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Professor Sir David Spiegelhalter

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Professor for the Public Understanding of Risk, and Professor of Biostatistics, University of Cambridge

Biography

David Spiegelhalter is Winton Professor for the Public Understanding of Risk, and Professor of Biostatistics, at the University of Cambridge.  His background is in medical statistics, particularly the use of Bayesian methods in clinical trials, health technology assessment and drug safety.

In his post he leads a small team (UnderstandingUncertainty.org) that attempts to improve the way in which the quantitative aspects of risk and uncertainty are discussed in society.  He works closely with the Millennium Mathematics Project in Cambridge in trying to develop an exciting treatment of probability and risk for mathematics education.  He gives many presentations to schools and others, advises organisations and government agencies on risk communication, and is a regular commentator on current risk issues.  He presented the BBC4 documentary ‘Tails you Win: the Science of Chance”, and in 2011 competed in Winter Wipeout on BBC1.

He has over 190 refereed publications and is co-author of 6 textbooks, as well as The Norm Chronicles (with Michael Blastland). He is an Honorary Fellow of the Institute for Risk Management, an Honorary Fellow of he Royal College of Physicians, was elected Fellow of the Royal Society in 2005 and awarded an OBE in 2006 for services to medical statistics.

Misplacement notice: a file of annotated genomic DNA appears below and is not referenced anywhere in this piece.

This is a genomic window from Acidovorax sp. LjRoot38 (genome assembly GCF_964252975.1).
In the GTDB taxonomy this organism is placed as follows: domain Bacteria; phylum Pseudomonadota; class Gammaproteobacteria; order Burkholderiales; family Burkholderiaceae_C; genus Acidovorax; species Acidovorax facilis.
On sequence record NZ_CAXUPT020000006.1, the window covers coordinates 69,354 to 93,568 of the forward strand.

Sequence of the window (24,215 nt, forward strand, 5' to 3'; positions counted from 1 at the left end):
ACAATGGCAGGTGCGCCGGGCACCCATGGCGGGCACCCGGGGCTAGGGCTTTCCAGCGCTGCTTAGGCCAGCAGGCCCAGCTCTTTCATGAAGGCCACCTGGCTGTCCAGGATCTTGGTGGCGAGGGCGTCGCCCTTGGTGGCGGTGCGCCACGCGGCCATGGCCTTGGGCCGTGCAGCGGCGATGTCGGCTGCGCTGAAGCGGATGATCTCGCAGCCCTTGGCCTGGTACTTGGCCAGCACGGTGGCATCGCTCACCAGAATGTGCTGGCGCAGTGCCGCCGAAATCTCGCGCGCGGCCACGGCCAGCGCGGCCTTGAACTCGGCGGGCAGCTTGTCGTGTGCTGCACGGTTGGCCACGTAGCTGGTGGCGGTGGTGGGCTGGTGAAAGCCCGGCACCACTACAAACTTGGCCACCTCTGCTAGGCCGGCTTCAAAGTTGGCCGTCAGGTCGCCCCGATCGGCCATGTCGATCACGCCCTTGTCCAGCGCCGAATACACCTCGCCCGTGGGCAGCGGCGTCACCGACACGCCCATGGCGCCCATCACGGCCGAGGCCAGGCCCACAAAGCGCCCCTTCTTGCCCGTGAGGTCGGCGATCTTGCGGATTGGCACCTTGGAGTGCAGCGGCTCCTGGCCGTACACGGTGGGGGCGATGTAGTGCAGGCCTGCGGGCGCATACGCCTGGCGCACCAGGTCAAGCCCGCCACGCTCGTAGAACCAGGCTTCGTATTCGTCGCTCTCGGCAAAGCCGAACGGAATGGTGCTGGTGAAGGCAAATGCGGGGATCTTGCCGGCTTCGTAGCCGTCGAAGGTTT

He is @d_spiegel on Twitter, and his home page is
http://www.statslab.cam.ac.uk/Dept/People/Spiegelhalter/davids.html

 

David will be talking about the following:

 

“Friendly ways of communicating acute and chronic lethal risk”

Abstract: Did Barack Obama’s recent 3-day trip to Delhi cost him six hours off his life due to air pollution?   The media are full of stories about the risks we take every day, whether acute risks of sudden harm from accidents or violence, or chronic risks from our unhealthy lifestyles and the poisonous environment.  I shall explore some metaphors for vividly communicating risks, such as the ‘effective’ age of your body, and two units that can be used for small acute and chronic risks – the Micromort and the Microlife.  These allow transparent comparisons between a variety of risks, both voluntary and involuntary, and could be applicable to occupational health.

Contact Details

Website: http://www.statslab.cam.ac.uk/Dept/People/Spiegelhalter/davids.html

Twitter: https://twitter.com/d_spiegel

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